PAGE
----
{ Return to Top }

MSC Meraviglia is packed with extraordinary features that offer the perfect experience at sea in every season. On board you can enjoy outstanding, authentic dining options and out-of-this-world entertainment with new panoramic areas, an innovative ocean-view aft lounge, and a spectacular amusement area connected to an outdoor water park. Other features include: a 315 ft. central promenade filled with boutiques, restaurants and tranquil spots for shopping, eating and relaxing... as well as socialising. (The entire ceiling of which is covered by a giant 5,200 sq.ft. LED screen transmitting visual magic around the clock: an atmospheric digital sky that animates the whole area from above with inspiring vistas, events, sunrises, sunsets, and starry night skies.) There's also spas, pools, bars, lounges, a sportsplex, and more! But we're interested in the Carousel Lounge.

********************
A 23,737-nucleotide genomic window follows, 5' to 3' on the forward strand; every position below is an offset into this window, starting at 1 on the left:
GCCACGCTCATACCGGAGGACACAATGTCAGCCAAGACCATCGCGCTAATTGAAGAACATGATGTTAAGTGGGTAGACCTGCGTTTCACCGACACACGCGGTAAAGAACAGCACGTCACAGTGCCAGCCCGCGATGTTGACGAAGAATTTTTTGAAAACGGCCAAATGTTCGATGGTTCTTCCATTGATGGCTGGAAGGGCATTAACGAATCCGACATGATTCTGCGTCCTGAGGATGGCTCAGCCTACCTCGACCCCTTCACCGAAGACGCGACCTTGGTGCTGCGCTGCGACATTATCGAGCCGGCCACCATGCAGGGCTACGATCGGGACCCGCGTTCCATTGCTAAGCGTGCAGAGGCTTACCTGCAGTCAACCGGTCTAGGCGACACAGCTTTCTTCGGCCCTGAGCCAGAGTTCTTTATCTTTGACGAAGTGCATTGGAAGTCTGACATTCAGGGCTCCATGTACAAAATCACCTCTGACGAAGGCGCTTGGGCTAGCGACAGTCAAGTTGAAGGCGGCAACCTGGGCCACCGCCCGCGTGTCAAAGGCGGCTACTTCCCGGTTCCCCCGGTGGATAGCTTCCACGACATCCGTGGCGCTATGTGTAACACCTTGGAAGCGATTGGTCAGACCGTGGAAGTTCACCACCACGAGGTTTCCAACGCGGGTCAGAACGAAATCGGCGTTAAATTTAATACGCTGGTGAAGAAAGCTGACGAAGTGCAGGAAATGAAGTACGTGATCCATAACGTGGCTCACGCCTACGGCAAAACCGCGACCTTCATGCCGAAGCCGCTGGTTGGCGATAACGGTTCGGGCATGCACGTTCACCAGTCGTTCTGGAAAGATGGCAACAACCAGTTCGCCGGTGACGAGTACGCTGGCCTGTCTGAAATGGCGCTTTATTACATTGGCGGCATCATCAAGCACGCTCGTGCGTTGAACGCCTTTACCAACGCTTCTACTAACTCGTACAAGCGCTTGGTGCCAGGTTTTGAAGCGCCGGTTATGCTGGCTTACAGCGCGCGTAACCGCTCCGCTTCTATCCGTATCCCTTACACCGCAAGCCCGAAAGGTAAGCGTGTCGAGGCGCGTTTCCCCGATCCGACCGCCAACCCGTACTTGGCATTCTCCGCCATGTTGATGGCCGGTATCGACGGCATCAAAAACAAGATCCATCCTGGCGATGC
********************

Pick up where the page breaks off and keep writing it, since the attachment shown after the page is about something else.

Carousel Lounge

Cirque du Soleil was tasked to create two shows, each with a different concept, ambiance, storyline, costumes and make-up. The two very different, contrasting shows – VIAGGIO and SONOR – each lasting 40 minutes, are performed twice a night for six nights in the ship's £20m Carousel Lounge high-tech theatre. The lounge was designed by MSC Cruises together with the Architect Marco De Jorio to meet very specific needs. Equipped with the most cutting-edge technology and special rigging, the 10,760 sq ft, 450-seat space is very intimate - one of the smallest venues for Cirque du Soleil - but one that enables the performers to deliver sublime performances, making the interaction between the guest and performers even more magical.